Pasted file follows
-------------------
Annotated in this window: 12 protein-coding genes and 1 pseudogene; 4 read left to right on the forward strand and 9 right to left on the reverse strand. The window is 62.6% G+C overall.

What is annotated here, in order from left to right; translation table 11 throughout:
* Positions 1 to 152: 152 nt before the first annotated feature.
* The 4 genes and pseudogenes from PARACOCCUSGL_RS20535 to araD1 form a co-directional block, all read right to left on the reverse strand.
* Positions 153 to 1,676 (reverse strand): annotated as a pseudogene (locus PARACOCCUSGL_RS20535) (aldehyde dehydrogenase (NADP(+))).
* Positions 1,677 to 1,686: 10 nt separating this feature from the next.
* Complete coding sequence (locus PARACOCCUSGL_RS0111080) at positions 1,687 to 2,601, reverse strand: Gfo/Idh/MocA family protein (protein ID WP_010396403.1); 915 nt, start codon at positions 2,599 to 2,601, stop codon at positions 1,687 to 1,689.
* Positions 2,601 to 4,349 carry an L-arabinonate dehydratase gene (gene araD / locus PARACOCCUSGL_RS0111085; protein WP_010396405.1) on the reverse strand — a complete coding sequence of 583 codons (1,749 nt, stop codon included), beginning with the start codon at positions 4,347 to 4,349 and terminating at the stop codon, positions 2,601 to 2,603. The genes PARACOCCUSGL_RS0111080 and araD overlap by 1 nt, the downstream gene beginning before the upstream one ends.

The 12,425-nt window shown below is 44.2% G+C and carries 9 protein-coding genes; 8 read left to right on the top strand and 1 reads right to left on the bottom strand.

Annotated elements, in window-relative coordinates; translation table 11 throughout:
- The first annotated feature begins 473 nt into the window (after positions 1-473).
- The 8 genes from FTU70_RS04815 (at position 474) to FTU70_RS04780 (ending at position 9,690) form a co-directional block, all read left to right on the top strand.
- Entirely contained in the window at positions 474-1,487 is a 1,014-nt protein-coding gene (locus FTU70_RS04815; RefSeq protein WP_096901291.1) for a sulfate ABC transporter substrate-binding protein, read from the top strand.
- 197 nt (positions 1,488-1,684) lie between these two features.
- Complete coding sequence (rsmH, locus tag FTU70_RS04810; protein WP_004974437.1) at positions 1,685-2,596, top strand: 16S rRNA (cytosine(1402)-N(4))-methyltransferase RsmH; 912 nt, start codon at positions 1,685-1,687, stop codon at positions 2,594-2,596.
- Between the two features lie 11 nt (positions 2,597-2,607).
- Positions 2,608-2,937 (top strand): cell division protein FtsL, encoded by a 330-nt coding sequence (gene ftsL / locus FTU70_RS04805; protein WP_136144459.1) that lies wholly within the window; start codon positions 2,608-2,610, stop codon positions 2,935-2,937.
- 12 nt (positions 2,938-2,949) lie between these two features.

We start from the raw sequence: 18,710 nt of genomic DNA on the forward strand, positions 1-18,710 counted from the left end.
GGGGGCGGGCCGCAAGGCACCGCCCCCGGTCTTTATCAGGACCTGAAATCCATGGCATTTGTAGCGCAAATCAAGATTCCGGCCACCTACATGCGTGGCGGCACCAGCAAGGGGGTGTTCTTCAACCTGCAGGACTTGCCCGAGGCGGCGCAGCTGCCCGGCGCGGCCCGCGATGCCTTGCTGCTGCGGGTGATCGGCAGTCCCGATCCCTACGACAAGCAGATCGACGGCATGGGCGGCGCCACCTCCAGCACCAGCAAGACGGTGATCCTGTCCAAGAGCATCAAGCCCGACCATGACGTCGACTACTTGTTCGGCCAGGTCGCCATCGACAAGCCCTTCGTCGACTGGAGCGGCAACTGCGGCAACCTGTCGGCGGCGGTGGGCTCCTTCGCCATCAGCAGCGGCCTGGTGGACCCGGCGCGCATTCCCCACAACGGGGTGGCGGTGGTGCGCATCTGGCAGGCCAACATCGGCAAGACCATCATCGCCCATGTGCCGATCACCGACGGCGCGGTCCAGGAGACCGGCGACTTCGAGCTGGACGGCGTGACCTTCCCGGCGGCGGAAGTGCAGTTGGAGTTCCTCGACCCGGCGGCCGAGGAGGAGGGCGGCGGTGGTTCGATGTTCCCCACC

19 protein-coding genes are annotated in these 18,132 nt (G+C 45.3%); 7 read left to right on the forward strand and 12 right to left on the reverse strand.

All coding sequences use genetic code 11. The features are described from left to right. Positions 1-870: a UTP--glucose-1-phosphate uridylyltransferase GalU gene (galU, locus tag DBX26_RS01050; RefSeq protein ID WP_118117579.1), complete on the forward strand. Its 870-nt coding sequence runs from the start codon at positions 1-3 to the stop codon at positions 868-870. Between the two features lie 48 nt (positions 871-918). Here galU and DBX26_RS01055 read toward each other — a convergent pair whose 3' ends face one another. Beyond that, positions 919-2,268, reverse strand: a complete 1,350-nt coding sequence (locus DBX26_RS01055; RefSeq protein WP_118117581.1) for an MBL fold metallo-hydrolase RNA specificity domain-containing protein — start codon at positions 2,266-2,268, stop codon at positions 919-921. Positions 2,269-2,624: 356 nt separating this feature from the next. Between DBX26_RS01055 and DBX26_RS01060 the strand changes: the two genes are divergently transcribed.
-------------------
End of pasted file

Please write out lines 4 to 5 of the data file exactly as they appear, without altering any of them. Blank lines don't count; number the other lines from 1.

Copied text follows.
* The 4 genes and pseudogenes from PARACOCCUSGL_RS20535 to araD1 form a co-directional block, all read right to left on the reverse strand.
* Positions 153 to 1,676 (reverse strand): annotated as a pseudogene (locus PARACOCCUSGL_RS20535) (aldehyde dehydrogenase (NADP(+))).